13 April 2016

Faster than a DC Bullet: Project Crisis!, Part LI: Final Crisis Aftermath: Escape

Comic trade paperback, n.pag.
Published 2010 (contents: 2009)

Borrowed from the library
Read August 2015
Final Crisis Aftermath: Escape

Writer: Ivan Brandon
Pencillers: Marco Rudy, Cliff Richards, Neil Edwards
Inkers: Mick Gray, Jack Purcell, JP Mayer, Prentis Rollins
Colorists: The Hories
Letterer: Sal Cipriano

I don't know why all the Final Crisis Aftermath books have verbs for subtitles, but I kind of like it. It would have been even better if they'd all used exclamation marks like Run!, though. Isn't Escape! a much better title than Escape?

In my review of Ink, I said it was my favorite FCA tale, but this one has supplanted it. This is the first of them that doesn't feel like the writer is trying to make something out of Grant Morrison's leftovers, that feels like its writer actually has his own story to tell. Ivan Brandon and Marco Rudy pick up some time after the end of Final Crisis, with its hints about Brother Eye and a Global Peace Agency. In Escape, Tom Tresser-- apparently a master of disguise called "Nemesis," but a new character to me-- wakes up in the Electric City, a sort of prison, a weird surreal prison whose wardens insist it's not a prison, and where his fellow inmates who know him refuse to talk to him. Many of the other prisoners seem to be characters who also worked for the government: Amanda Waller, Rick Flag, Blackhawk (I'm not sure which one-- Janos Prohaska?), Atomic Knight, Cameron Chase, the Spy Smasher.

The writing and the art are both deliberately disorienting, with Brandon providing little in the way of answers and Rudy embedding panels within panels to put the reader off from following the story. The characters don't know who to trust, they don't know who put them where they are or why, and imprisonment might not even be the purpose of their jailers. I was often confused by this story, but always intrigued, as the answers always felt just outside of my grasp. It reminded me-- quite deliberately, I suspect-- of The Prisoner, and that's almost always a good thing. The wheel with the options of DEATH, FREE, PEACE, VIOLENCE, ESCAPE, PANIC, RESET was a great surreal touch, and the seeming time travel elements were perfect icing on the cake of confusion.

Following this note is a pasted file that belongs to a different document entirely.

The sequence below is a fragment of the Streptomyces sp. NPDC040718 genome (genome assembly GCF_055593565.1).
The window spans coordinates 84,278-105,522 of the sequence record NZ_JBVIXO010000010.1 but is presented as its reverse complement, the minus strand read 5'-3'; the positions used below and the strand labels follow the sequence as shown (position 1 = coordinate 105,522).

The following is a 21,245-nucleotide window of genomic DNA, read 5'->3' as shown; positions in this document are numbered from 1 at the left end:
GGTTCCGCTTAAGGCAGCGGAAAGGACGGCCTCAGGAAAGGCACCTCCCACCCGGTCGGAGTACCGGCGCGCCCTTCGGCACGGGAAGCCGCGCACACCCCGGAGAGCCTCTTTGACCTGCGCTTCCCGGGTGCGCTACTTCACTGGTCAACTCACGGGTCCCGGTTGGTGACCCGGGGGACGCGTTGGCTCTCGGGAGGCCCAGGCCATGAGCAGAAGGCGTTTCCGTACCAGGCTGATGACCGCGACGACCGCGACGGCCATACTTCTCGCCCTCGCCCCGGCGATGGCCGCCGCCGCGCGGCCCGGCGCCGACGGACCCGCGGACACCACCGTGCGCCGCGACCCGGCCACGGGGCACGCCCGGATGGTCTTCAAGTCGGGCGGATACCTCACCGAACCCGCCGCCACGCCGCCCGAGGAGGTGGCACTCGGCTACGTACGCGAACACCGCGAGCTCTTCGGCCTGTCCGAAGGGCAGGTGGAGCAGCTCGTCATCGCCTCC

I expected the end to be one of those endings that explains nothing, but to my surprise just enough explanations were provided to make me feel like there was a logic to this, and to intrigue me to read on. There was a purpose to everything that happened, one that stems from the events of Final Crisis and has repercussions for the future. I do want to know how the Buddy Blank and Brother Eye we see here relate to the ones from Countdown to Final Crisis and Final Crisis itself, though; that wasn't terribly clear.

Overall, I really enjoyed this. It was bold, it was different, and despite its obvious debts to both The Prisoner and Jack Kirby, I didn't feel like I'd ever encountered anything quite like it. I look forward to seeing what happens to Tom next, and unlike with most of these Final Crisis Aftermath tales, I actually can; Ivan Brandon apparently wrote a followup miniseries called Nemesis: The Impostors. Sadly, it's uncollected, so I'll have to find the floppies somewhere.

Next Week: That's it for Final Crisis and its tie-ins, so I jump backwards slightly to continue my superhero prose fiction reading project with the novelization of Countdown!

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